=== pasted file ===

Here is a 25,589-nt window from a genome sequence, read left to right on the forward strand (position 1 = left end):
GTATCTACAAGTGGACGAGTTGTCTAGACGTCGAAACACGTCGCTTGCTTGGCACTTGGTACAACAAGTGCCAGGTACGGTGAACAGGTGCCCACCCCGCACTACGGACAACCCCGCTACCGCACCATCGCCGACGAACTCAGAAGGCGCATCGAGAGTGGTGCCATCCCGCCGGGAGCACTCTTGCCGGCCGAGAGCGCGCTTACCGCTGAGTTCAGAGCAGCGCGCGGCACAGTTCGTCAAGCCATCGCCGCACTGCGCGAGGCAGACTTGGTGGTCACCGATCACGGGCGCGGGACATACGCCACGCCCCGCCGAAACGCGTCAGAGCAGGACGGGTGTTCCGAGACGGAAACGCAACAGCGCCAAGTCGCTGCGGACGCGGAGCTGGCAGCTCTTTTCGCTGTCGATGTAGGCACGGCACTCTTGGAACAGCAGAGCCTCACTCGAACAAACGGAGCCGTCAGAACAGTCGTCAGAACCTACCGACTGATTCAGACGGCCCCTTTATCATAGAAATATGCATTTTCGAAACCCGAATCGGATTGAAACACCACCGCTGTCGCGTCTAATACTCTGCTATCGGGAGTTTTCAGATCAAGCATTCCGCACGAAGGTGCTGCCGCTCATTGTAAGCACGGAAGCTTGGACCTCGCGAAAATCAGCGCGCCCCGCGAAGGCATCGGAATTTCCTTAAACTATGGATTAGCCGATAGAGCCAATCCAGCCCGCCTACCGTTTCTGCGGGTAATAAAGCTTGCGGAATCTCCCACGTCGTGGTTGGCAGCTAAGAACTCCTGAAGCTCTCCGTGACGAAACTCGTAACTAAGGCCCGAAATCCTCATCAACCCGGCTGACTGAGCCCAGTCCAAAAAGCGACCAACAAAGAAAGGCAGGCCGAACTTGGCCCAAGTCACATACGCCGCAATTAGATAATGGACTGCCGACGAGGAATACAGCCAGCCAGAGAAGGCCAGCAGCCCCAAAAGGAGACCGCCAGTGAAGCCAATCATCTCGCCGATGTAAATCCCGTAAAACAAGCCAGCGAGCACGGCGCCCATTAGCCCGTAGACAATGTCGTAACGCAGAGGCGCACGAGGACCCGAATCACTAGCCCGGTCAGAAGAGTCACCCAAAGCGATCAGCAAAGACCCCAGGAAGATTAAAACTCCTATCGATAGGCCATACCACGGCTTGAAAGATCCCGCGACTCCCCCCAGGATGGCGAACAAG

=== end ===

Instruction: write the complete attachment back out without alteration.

Here is a 25,589-nt window from a genome sequence, read left to right on the forward strand (position 1 = left end):
GTATCTACAAGTGGACGAGTTGTCTAGACGTCGAAACACGTCGCTTGCTTGGCACTTGGTACAACAAGTGCCAGGTACGGTGAACAGGTGCCCACCCCGCACTACGGACAACCCCGCTACCGCACCATCGCCGACGAACTCAGAAGGCGCATCGAGAGTGGTGCCATCCCGCCGGGAGCACTCTTGCCGGCCGAGAGCGCGCTTACCGCTGAGTTCAGAGCAGCGCGCGGCACAGTTCGTCAAGCCATCGCCGCACTGCGCGAGGCAGACTTGGTGGTCACCGATCACGGGCGCGGGACATACGCCACGCCCCGCCGAAACGCGTCAGAGCAGGACGGGTGTTCCGAGACGGAAACGCAACAGCGCCAAGTCGCTGCGGACGCGGAGCTGGCAGCTCTTTTCGCTGTCGATGTAGGCACGGCACTCTTGGAACAGCAGAGCCTCACTCGAACAAACGGAGCCGTCAGAACAGTCGTCAGAACCTACCGACTGATTCAGACGGCCCCTTTATCATAGAAATATGCATTTTCGAAACCCGAATCGGATTGAAACACCACCGCTGTCGCGTCTAATACTCTGCTATCGGGAGTTTTCAGATCAAGCATTCCGCACGAAGGTGCTGCCGCTCATTGTAAGCACGGAAGCTTGGACCTCGCGAAAATCAGCGCGCCCCGCGAAGGCATCGGAATTTCCTTAAACTATGGATTAGCCGATAGAGCCAATCCAGCCCGCCTACCGTTTCTGCGGGTAATAAAGCTTGCGGAATCTCCCACGTCGTGGTTGGCAGCTAAGAACTCCTGAAGCTCTCCGTGACGAAACTCGTAACTAAGGCCCGAAATCCTCATCAACCCGGCTGACTGAGCCCAGTCCAAAAAGCGACCAACAAAGAAAGGCAGGCCGAACTTGGCCCAAGTCACATACGCCGCAATTAGATAATGGACTGCCGACGAGGAATACAGCCAGCCAGAGAAGGCCAGCAGCCCCAAAAGGAGACCGCCAGTGAAGCCAATCATCTCGCCGATGTAAATCCCGTAAAACAAGCCAGCGAGCACGGCGCCCATTAGCCCGTAGACAATGTCGTAACGCAGAGGCGCACGAGGACCCGAATCACTAGCCCGGTCAGAAGAGTCACCCAAAGCGATCAGCAAAGACCCCAGGAAGATTAAAACTCCTATCGATAGGCCATACCACGGCTTGAAAGATCCCGCGACTCCCCCCAGGATGGCGAACAAG